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  • Captain Mark and Suzanne

Recollections Part 4 - Rock Hall's Original Sunset Cruise Meets the First and Only Mate!

Although I’d be hard pressed to convince the usual suspicious mind that “nothing” happened that night, the truth is, more than “something” happened.

The next few years brought many unexpected changes. I grew tired of the crowds, the traffic and the parking problems in Annapolis. So, in 1998, I decided to move the boat and business from Annapolis to Rock Hall on the Eastern Shore. Not long after that, my second wife decided to elope with my friend. The shock of the divorce was devastating and the depression lasted several hours. I realized it was time to put plan B into action. Plan B was a multi-phase recovery program. First, I would rent a storage garage, and then I would move myself and what little I could aboard the Blue Crab - keep my teaching job and sail during the weekends and summers. I could re-activate my social life and begin my own journey of self-discovery. Living and working in Rock Hall during the summer and in Philadelphia while teaching school in the winter, I could fully discover the best of both worlds.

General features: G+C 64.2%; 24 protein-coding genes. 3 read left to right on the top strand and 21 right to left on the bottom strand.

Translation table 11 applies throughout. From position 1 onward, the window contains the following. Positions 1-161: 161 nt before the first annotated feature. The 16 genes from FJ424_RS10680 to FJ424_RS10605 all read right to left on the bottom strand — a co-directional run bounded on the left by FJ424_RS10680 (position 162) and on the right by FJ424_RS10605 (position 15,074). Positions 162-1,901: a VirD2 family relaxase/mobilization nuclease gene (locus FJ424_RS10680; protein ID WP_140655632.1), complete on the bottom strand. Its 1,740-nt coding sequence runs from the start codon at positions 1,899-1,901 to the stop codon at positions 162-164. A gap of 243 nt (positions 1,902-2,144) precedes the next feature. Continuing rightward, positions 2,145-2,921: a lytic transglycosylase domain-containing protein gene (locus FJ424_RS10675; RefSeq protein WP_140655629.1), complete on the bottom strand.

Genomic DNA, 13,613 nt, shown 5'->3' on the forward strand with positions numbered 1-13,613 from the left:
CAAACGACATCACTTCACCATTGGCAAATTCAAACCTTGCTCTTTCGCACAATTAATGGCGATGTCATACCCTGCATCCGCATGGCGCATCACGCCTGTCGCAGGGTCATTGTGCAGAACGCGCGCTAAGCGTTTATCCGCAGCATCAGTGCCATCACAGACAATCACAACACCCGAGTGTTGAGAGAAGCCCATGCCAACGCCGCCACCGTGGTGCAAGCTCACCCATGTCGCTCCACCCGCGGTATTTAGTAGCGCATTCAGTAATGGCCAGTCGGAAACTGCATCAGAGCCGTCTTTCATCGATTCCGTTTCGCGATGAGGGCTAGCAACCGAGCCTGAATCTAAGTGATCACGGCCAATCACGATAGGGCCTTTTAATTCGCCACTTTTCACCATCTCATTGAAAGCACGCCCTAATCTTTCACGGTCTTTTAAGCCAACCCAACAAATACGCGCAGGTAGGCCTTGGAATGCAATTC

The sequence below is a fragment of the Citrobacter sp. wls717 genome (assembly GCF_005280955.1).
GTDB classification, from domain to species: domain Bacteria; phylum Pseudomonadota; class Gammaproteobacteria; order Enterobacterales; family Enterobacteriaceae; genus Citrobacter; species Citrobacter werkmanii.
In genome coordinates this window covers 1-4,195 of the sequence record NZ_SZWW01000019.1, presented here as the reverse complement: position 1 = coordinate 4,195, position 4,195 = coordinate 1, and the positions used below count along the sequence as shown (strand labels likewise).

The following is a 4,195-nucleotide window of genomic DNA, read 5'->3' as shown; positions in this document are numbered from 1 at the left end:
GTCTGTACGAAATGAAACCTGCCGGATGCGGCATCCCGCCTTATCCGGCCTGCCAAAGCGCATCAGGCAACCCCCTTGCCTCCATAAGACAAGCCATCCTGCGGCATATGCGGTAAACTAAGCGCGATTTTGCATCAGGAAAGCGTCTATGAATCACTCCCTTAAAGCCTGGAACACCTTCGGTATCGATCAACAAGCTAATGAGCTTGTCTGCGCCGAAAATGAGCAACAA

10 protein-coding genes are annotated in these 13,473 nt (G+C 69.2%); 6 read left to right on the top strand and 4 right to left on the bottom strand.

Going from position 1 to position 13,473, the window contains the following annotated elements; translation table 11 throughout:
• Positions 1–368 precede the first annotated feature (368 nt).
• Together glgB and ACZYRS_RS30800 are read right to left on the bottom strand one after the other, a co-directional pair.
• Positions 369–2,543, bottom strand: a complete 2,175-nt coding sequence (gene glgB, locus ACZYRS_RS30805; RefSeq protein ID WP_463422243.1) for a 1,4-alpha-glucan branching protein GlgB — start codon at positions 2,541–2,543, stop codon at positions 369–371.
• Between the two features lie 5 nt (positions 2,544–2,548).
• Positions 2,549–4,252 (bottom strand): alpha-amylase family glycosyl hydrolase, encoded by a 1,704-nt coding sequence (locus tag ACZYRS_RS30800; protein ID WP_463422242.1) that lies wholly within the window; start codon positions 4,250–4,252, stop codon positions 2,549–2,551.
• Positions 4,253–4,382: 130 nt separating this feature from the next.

Waterman's Crab House Rock Hall's award-winning waterfront restaurant and dock bar. Home to Blue Crab Chesapeake Charters


I found my niche at Watermans Crabhouse, the bustling waterfront restaurant, located on the southeast side of Rock Hall Harbor. Surrounded by floating docks and a large outside deck overlooking the water, it has all the characteristics and ambiance one might expect from a genuine Chesapeake crab house. Because of the excellent food, the live music and the spectacular view, it is here that nearly every visitor to Rock Hall will ultimately end up. The restaurant sits at the end of Sharp St. directly across the pier from Rock Hall Landing Marina, a meticulously maintained boater’s haven, a few blocks from Main St. - A perfect location for Blue Crab Chesapeake Charters.